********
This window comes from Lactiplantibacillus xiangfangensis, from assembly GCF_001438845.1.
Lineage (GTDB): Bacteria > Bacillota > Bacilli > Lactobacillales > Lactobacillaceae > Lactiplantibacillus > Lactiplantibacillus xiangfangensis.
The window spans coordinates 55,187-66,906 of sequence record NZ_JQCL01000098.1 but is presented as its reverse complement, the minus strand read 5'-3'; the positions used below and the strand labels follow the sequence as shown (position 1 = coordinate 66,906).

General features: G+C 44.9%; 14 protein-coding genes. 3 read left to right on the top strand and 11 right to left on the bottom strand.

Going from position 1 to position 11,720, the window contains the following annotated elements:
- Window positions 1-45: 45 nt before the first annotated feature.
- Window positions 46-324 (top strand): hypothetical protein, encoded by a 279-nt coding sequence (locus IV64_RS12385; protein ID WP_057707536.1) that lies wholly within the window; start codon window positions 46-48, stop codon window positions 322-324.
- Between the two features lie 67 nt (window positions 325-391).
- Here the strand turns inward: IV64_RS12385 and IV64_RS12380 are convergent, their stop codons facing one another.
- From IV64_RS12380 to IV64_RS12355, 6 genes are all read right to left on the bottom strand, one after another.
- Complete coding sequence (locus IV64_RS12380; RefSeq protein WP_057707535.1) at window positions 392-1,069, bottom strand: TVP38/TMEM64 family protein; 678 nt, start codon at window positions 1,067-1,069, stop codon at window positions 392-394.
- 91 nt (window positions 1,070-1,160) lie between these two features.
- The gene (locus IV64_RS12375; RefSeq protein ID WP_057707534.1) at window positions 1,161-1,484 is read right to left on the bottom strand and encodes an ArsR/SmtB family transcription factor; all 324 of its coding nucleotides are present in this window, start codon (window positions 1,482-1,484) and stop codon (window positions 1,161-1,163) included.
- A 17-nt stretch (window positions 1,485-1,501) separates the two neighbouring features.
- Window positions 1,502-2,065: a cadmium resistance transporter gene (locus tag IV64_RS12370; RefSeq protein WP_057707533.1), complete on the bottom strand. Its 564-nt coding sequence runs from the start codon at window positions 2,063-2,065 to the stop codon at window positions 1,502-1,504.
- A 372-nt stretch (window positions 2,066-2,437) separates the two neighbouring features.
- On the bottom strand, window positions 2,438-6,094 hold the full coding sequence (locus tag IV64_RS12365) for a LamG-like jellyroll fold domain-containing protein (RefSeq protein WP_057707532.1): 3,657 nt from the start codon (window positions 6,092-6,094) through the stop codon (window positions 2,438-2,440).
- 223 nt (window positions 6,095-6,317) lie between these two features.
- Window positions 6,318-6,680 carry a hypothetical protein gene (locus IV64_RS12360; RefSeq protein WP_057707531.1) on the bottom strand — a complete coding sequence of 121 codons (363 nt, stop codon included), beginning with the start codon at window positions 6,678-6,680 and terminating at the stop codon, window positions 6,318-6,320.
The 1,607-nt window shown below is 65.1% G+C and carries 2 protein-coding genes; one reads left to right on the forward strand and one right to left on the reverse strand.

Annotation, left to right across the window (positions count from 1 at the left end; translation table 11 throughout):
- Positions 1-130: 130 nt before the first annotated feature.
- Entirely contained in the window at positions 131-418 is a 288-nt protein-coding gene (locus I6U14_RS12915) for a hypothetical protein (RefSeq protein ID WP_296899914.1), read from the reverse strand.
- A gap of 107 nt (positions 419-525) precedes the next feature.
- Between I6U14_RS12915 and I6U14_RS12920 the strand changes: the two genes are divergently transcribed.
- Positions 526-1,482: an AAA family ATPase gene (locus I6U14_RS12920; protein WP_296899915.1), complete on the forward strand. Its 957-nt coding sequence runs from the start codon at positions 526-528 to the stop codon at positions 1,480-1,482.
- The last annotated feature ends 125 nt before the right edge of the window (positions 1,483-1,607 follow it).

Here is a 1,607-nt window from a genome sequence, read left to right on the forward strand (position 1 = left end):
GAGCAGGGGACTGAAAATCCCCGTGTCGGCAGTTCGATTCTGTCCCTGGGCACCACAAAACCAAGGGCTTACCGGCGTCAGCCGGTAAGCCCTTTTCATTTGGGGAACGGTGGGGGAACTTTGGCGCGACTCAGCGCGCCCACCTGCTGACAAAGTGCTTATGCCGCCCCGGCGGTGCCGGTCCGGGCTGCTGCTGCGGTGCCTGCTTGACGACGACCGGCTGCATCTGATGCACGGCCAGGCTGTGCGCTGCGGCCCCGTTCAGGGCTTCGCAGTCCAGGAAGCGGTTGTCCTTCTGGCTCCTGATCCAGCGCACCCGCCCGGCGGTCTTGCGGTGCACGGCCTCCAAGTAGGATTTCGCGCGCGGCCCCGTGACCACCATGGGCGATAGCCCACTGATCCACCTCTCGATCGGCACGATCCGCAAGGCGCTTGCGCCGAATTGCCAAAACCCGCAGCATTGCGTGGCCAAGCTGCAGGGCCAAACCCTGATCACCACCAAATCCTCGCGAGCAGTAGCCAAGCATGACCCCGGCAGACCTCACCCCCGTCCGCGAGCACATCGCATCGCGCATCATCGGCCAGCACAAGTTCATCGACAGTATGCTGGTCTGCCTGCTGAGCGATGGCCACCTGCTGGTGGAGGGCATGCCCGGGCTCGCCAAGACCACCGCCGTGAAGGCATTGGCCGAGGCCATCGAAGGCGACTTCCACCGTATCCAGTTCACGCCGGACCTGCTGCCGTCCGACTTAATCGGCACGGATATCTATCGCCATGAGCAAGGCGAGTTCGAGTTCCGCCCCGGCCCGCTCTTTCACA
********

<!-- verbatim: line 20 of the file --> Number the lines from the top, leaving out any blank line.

The 1,607-nt window shown below is 65.1% G+C and carries 2 protein-coding genes; one reads left to right on the forward strand and one right to left on the reverse strand.